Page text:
North Rhine-Westphalia’s exceptional science and research landscape – the densest in Europe – creates ideal conditions for technology transfer, particularly in the energy sector. 120 institutes at more than 30 universities, some 20 non-university research institutes, and the research departments of numerous companies are both investigating and teaching energy technology. A major focus is on transforming the “Rheinisches Revier” coalmining region, with real-world laboratory projects playing a key role. For example, the RWE “StoretoPower” project is turning a coal-fired power station into a high-performance storage location for electricity from renewable energies. Project partners include the German Aerospace Center (DLR) and Aachen University of Applied Sciences. Meanwhile, the TransUrbanNRW (E.ON Energy Solutions) project involves the use of 5th generation heating networks in real-world labs as part of the transition to intelligent low-CO2 energy solutions.

Here comes the sun

Developing clean and alternative fuels is key to reducing the environmental impact of various forms of transport. Researchers in the German Aerospace Center’s (DLR) “Future Fuels” project are investigating how to produce CO2-neutral synthetic fuels using solar energy and electrolysis, while looking at questions of economic viability, performance, and supply. At the DLR’s Institute of Solar Research in Jülich, the world’s largest artificial sun has been constructed as part of the “Synlight” project. It can produce light up to 10,000 times the intensity of natural solar radiation on Earth. In special reactors, processes are being tested that use concentrated solar radiation to split water directly into hydrogen and oxygen. Research is also being carried out into materials for high-temperature applications, and the facility offers new testing possibilities for aerospace and solar thermal power plants.

The green hydrogen economy

Hydrogen is key to achieving climate targets and modernising North Rhine-Westphalia’s economy and energy landscape. It helps to reduce greenhouse gases, the dependence on increasingly scarce and expensive fossil fuels, and can lead to economic growth and employment. In the future, NRW will be one of Germany’s biggest hydrogen consumers and is also well-positioned to be the country’s top production location. Alongside numerous local companies it already attracts major investment from abroad. American company Plug Power, the world’s leading provider of hydrogen fuel cells for electric mobility, recently chose the Ruhr region for its European headquarters. By mid-2022 the company will create 60 jobs in engineering labs, technical support for customers, logistics, and training.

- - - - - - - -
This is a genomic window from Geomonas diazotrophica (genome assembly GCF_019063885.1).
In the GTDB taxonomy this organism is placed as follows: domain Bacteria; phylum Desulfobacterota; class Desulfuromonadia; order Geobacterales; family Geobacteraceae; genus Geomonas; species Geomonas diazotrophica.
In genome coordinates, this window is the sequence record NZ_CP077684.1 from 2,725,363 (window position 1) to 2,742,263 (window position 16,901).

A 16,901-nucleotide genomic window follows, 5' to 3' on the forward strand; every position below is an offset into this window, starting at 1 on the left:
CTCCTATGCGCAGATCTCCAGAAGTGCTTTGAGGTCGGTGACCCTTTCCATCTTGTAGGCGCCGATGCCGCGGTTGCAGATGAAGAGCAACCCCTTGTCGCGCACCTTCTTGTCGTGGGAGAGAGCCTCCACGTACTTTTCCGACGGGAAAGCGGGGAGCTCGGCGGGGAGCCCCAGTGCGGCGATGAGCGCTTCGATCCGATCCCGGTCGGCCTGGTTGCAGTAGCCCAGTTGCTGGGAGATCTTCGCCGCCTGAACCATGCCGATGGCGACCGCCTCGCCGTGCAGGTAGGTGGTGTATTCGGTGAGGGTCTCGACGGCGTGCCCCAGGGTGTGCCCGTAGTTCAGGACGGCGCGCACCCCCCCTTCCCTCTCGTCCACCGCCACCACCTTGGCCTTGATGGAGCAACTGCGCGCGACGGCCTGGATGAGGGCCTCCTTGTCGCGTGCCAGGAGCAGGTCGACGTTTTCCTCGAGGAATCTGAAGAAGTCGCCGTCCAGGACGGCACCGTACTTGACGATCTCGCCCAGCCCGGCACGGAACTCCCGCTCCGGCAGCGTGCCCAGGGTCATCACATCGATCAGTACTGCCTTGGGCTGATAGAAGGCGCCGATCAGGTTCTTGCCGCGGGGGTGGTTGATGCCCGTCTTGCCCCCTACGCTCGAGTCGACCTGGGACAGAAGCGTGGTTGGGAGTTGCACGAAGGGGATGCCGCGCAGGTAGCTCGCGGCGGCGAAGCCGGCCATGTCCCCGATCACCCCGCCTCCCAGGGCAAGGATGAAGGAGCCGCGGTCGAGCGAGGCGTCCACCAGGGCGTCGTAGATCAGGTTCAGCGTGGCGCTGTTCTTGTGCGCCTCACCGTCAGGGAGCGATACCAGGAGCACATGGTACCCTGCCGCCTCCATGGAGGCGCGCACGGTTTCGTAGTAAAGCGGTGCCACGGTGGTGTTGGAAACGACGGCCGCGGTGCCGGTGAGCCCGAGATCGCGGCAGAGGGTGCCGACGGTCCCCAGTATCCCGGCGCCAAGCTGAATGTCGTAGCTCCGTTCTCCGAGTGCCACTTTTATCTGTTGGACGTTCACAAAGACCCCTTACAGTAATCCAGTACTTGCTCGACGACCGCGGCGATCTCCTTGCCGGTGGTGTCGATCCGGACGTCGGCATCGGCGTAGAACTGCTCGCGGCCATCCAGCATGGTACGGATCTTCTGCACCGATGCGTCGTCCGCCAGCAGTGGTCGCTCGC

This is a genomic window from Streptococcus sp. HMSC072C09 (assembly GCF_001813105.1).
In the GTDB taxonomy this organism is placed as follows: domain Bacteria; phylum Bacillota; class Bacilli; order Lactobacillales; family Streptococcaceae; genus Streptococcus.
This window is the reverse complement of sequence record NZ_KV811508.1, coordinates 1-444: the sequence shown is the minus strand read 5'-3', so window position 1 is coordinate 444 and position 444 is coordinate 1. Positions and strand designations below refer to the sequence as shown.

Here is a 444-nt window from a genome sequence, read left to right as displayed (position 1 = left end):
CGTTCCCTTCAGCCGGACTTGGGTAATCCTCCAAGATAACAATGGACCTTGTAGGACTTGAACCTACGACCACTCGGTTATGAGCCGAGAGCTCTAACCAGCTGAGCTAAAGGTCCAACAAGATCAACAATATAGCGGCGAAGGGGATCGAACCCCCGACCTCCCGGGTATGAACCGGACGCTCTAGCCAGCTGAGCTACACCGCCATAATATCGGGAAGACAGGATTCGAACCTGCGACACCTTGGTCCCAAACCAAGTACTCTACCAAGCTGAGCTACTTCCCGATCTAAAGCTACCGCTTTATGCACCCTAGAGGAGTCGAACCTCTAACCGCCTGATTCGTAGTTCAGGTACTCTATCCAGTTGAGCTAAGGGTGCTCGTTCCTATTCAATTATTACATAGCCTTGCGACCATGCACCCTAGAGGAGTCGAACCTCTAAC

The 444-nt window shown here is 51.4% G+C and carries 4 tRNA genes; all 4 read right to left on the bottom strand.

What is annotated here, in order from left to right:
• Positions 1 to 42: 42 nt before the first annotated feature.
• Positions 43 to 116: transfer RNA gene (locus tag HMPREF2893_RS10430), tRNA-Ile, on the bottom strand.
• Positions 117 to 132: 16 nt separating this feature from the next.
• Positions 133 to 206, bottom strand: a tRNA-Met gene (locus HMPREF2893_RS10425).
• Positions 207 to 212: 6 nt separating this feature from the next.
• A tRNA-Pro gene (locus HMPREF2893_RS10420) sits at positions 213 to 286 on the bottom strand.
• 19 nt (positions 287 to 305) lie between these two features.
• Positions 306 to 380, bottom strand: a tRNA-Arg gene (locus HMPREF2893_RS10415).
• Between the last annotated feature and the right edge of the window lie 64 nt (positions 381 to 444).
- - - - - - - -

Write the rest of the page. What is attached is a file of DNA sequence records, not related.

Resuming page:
Enapter, a Thai specialist for hydrogen technology, is building a mass production plant for highly efficient hydrogen generators in Saerback. Modular systems for producing green hydrogen will be produced and developed on the “Enapter Campus”.

The British connection

With its large population, excellent infrastructure, outstanding science and research landscape and many highly qualified employees, North Rhine-Westphalia is an extremely attractive location for British companies. Of some 20,000 foreign companies based in the state, more than 1,700 come from the UK, accounting for just over 23% of all British firms in Germany. Prominent examples include British market research company Euromonitor International in the state capital Düsseldorf, the UK’s leading online retailer of household appliances AO, and telecommunications giant Vodafone. British companies in the region have a large pool of both international and British potential employees to draw from. More than 20,000 British nationals live in the region, accounting for almost a quarter of Germany’s entire British population.

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of all British companies in Germany are located in North Rhine-Westphalia.


NRW.Global Business offers tailor-made support for your investment project. You will find your contact person either at one of our 16 offices abroad or at our headquarters in Düsseldorf. Ready, steady, grow in NRW!


NRW.Global Business GmbH
Trade & Investment Agency 
of the German State of North Rhine-Westphalia (NRW)

+49 211 13000-0